Each month, an expert from the liberty movement shares thoughts on how we might be more strategic in our charitable giving. This month, Brad Lips, CEO of Atlas Network, discusses how we can better address the issue of international development by removing the barriers to wealth generation and promoting institutions that support those principles.
About twenty years ago, I was talking to a friend about a class I took in college on “the causes of poverty.” My friend told me I had it all wrong. He pulled out a copy of what we commonly refer to as The Wealth of Nations, and he drew my attention to the full title of Adam Smith’s 1776 tome: An Inquiry into the Nature and Causes of the Wealth of Nations. My friend explained: “Poverty needs no cause. It is our natural state. Wealth requires a cause.”
The Cause of Wealth
This conversation came back to me, years later, when I had the opportunity to ask the legendary investor, Sir John Templeton, why he supported think tanks around the world.
“There is a great deal of philanthropy that addresses the symptoms of current poverty,” said Sir John. “But comparatively little is directed to the more cost effective strategy of preventing future poverty.”
This succinct insight – from one of the great contrarian investors of the past century – conveys the incredible value that can be created by changing rules and regulations to be more hospitable to economic freedom. Clearly, there are worthy and urgent opportunities to provide humanitarian relief to help the world’s poor today. But Sir John embraced a more ambitious vision: to vastly reduce the need for short-term humanitarian relief in the future. This requires long-term efforts to remove barriers and advance the institutions that contribute to the causes of wealth.
This is a challenge being met head-on by think tanks like Centre for Civil Society in New Delhi, India, which launched a campaign to eliminate minimum capital requirements for new business startups. Their research and social media campaign caught the attention of key public officials and today the requirement is gone, letting entrepreneurs and investors decide for themselves when they’re ready to launch a new venture.
Similarly, the research and advocacy work of the Lithuania Free Market Institute has led to the reduction in the number of days it takes businesses in that country to get a construction permit (from 103 to 69) and electricity connections (from 95 to 75).
Recently, in Ukraine, it was think tank leaders who led the charge to make it easier for fishermen to fish and farmers to farm thanks to the elimination of 22 government-controlled permission requirements for agricultural businesses.
The Path to Prosperity and Self-determination
Do these changes really matter? Absolutely. Experts say the best chance we have for reducing the role of the state in economic planning is by improving opportunities for entrepreneurs at the margin. In Good Capitalism, Bad Capitalism economists William Baumol, Carl Schramm, and Robert Litan identified questions that are most relevant for economic freedom and growth.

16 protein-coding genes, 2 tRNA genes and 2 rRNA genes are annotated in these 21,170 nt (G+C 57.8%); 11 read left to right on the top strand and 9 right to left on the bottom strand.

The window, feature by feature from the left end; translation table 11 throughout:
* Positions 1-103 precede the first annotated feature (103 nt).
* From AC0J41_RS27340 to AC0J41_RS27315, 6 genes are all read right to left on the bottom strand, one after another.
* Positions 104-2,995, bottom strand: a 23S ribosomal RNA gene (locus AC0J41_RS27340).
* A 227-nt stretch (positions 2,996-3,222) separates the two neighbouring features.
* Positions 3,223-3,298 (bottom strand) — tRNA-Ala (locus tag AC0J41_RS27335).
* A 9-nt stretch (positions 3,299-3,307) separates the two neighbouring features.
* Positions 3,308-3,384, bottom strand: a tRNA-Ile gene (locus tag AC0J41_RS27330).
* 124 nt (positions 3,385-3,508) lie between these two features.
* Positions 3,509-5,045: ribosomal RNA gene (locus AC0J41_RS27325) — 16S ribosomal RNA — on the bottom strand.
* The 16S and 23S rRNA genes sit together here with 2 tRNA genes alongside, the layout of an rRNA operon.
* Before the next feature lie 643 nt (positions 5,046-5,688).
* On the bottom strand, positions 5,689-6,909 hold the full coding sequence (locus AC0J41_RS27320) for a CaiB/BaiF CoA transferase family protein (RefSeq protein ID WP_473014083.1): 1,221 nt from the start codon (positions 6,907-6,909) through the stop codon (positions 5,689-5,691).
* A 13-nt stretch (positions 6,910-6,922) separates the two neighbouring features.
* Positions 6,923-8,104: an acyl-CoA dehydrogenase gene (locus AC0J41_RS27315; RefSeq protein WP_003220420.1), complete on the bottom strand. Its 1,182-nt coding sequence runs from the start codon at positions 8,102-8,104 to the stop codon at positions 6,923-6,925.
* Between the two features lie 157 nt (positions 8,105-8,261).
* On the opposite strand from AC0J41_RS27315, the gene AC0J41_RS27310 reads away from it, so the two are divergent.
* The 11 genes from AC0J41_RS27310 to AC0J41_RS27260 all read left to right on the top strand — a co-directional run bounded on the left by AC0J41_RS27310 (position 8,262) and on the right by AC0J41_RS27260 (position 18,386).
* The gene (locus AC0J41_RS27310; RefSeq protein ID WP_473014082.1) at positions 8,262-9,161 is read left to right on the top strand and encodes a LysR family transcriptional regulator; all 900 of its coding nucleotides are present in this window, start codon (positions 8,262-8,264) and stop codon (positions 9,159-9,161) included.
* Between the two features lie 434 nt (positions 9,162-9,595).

1. Is it easy to start, grow and close a business?
2. Is it easy to realize the rewards of productive behavior? (i.e., is there rule of law, freedom of contract, property rights, low taxes?)
3. Is it hard to realize the rewards of unproductive behavior (fraud, theft, rent-seeking)?
4. Is it hard to stop competitors, except by competing? (i.e., are there few barriers to trade and investment?)
Around the world, we see more and more countries able to answer “Yes” to at least some of the questions above. According to the latest Doing Business Report from the World Bank, 122 economies improved their regulatory frameworks for entrepreneurship and free enterprise over the past year. India, Lithuania, and Ukraine were among them, along with many other countries that benefit from the work of independent think tanks, many of which have prioritized and achieved reforms measured by the World Bank’s report.
As the international aid community struggles to justify its own self-perpetuating longevity and largesse, I am emboldened by the results these think tanks are delivering to give individuals what they’ve always deserved, a clear path to prosperity and self-determination. This is what causes wealth. This is rethinking international development – and it works.
For those who care about eradicating poverty and helping vulnerable populations, this approach to development is a necessary complement to humanitarian relief. There are many ways to get involved with this network of more than 450 think tanks working in 90+ countries to advance economic freedom. A good starting point is the Global Directory that we host at AtlasNetwork.org.
You can also meet many of the think tank leaders this year when Atlas Network hosts its annual international Freedom Dinner, November 10 in New York City, where you will also witness one of Sir John’s most exciting lasting legacies – the announcement of this year’s Templeton Freedom Award, honoring think tanks in the spirit of that very conversation with Sir John I referenced earlier.
I like to think Sir John would be pleased with the progress of this network of think tanks doing development differently by, as he said, tackling the more cost effective strategy of preventing future poverty – itself a very worthy cause.
Brad Lips is the CEO of Atlas Network. He joined Atlas Network in 1998 believing sound policy ideas are best spread by organizations using sound business practices. Brad received his MBA from Emory University and his BA from Princeton University. He speaks and writes widely on the morality of free enterprise and the international freedom champions connected by the Atlas Network.